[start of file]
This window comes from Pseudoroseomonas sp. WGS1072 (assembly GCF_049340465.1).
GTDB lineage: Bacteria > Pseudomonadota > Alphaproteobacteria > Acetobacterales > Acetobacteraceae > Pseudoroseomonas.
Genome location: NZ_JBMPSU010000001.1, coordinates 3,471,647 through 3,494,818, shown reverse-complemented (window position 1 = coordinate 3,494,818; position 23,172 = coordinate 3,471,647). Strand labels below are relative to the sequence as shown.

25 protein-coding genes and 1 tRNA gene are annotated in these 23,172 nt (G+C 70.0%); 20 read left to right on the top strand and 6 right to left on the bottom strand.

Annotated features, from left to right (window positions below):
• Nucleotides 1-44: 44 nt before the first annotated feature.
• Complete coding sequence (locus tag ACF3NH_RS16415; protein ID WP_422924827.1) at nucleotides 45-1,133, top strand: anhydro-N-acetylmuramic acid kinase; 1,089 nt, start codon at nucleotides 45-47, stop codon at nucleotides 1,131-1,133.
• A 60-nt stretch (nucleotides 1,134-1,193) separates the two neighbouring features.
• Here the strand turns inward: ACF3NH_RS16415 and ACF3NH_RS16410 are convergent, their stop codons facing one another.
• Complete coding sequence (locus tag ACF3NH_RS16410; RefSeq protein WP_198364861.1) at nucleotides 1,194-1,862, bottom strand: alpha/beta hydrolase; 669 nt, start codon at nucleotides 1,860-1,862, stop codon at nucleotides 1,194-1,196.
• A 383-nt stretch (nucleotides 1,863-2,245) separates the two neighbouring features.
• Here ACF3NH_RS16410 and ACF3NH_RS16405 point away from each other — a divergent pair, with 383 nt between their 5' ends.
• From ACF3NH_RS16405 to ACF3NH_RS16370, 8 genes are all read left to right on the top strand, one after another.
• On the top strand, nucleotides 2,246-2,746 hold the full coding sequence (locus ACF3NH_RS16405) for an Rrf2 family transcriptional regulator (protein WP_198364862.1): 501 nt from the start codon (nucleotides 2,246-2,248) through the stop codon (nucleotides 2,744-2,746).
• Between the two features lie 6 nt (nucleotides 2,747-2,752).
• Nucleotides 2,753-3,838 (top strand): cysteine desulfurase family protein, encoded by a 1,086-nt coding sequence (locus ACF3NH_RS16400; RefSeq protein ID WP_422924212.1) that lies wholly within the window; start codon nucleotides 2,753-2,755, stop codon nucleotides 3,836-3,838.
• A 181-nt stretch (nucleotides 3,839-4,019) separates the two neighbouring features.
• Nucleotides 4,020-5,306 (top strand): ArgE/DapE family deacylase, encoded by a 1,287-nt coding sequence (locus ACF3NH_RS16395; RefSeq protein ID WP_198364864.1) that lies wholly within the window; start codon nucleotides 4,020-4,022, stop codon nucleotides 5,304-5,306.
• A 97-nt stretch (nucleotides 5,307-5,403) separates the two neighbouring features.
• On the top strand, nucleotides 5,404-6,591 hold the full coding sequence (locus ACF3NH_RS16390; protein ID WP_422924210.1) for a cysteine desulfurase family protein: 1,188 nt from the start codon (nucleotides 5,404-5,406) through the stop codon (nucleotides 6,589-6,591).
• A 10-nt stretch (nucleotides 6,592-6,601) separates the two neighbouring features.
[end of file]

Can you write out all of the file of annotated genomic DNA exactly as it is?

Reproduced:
This window comes from Pseudoroseomonas sp. WGS1072 (assembly GCF_049340465.1).
GTDB lineage: Bacteria > Pseudomonadota > Alphaproteobacteria > Acetobacterales > Acetobacteraceae > Pseudoroseomonas.
Genome location: NZ_JBMPSU010000001.1, coordinates 3,471,647 through 3,494,818, shown reverse-complemented (window position 1 = coordinate 3,494,818; position 23,172 = coordinate 3,471,647). Strand labels below are relative to the sequence as shown.

25 protein-coding genes and 1 tRNA gene are annotated in these 23,172 nt (G+C 70.0%); 20 read left to right on the top strand and 6 right to left on the bottom strand.

Annotated features, from left to right (window positions below):
• Nucleotides 1-44: 44 nt before the first annotated feature.
• Complete coding sequence (locus tag ACF3NH_RS16415; protein ID WP_422924827.1) at nucleotides 45-1,133, top strand: anhydro-N-acetylmuramic acid kinase; 1,089 nt, start codon at nucleotides 45-47, stop codon at nucleotides 1,131-1,133.
• A 60-nt stretch (nucleotides 1,134-1,193) separates the two neighbouring features.
• Here the strand turns inward: ACF3NH_RS16415 and ACF3NH_RS16410 are convergent, their stop codons facing one another.
• Complete coding sequence (locus tag ACF3NH_RS16410; RefSeq protein WP_198364861.1) at nucleotides 1,194-1,862, bottom strand: alpha/beta hydrolase; 669 nt, start codon at nucleotides 1,860-1,862, stop codon at nucleotides 1,194-1,196.
• A 383-nt stretch (nucleotides 1,863-2,245) separates the two neighbouring features.
• Here ACF3NH_RS16410 and ACF3NH_RS16405 point away from each other — a divergent pair, with 383 nt between their 5' ends.
• From ACF3NH_RS16405 to ACF3NH_RS16370, 8 genes are all read left to right on the top strand, one after another.
• On the top strand, nucleotides 2,246-2,746 hold the full coding sequence (locus ACF3NH_RS16405) for an Rrf2 family transcriptional regulator (protein WP_198364862.1): 501 nt from the start codon (nucleotides 2,246-2,248) through the stop codon (nucleotides 2,744-2,746).
• Between the two features lie 6 nt (nucleotides 2,747-2,752).
• Nucleotides 2,753-3,838 (top strand): cysteine desulfurase family protein, encoded by a 1,086-nt coding sequence (locus ACF3NH_RS16400; RefSeq protein ID WP_422924212.1) that lies wholly within the window; start codon nucleotides 2,753-2,755, stop codon nucleotides 3,836-3,838.
• A 181-nt stretch (nucleotides 3,839-4,019) separates the two neighbouring features.
• Nucleotides 4,020-5,306 (top strand): ArgE/DapE family deacylase, encoded by a 1,287-nt coding sequence (locus ACF3NH_RS16395; RefSeq protein ID WP_198364864.1) that lies wholly within the window; start codon nucleotides 4,020-4,022, stop codon nucleotides 5,304-5,306.
• A 97-nt stretch (nucleotides 5,307-5,403) separates the two neighbouring features.
• On the top strand, nucleotides 5,404-6,591 hold the full coding sequence (locus ACF3NH_RS16390; protein ID WP_422924210.1) for a cysteine desulfurase family protein: 1,188 nt from the start codon (nucleotides 5,404-5,406) through the stop codon (nucleotides 6,589-6,591).
• A 10-nt stretch (nucleotides 6,592-6,601) separates the two neighbouring features.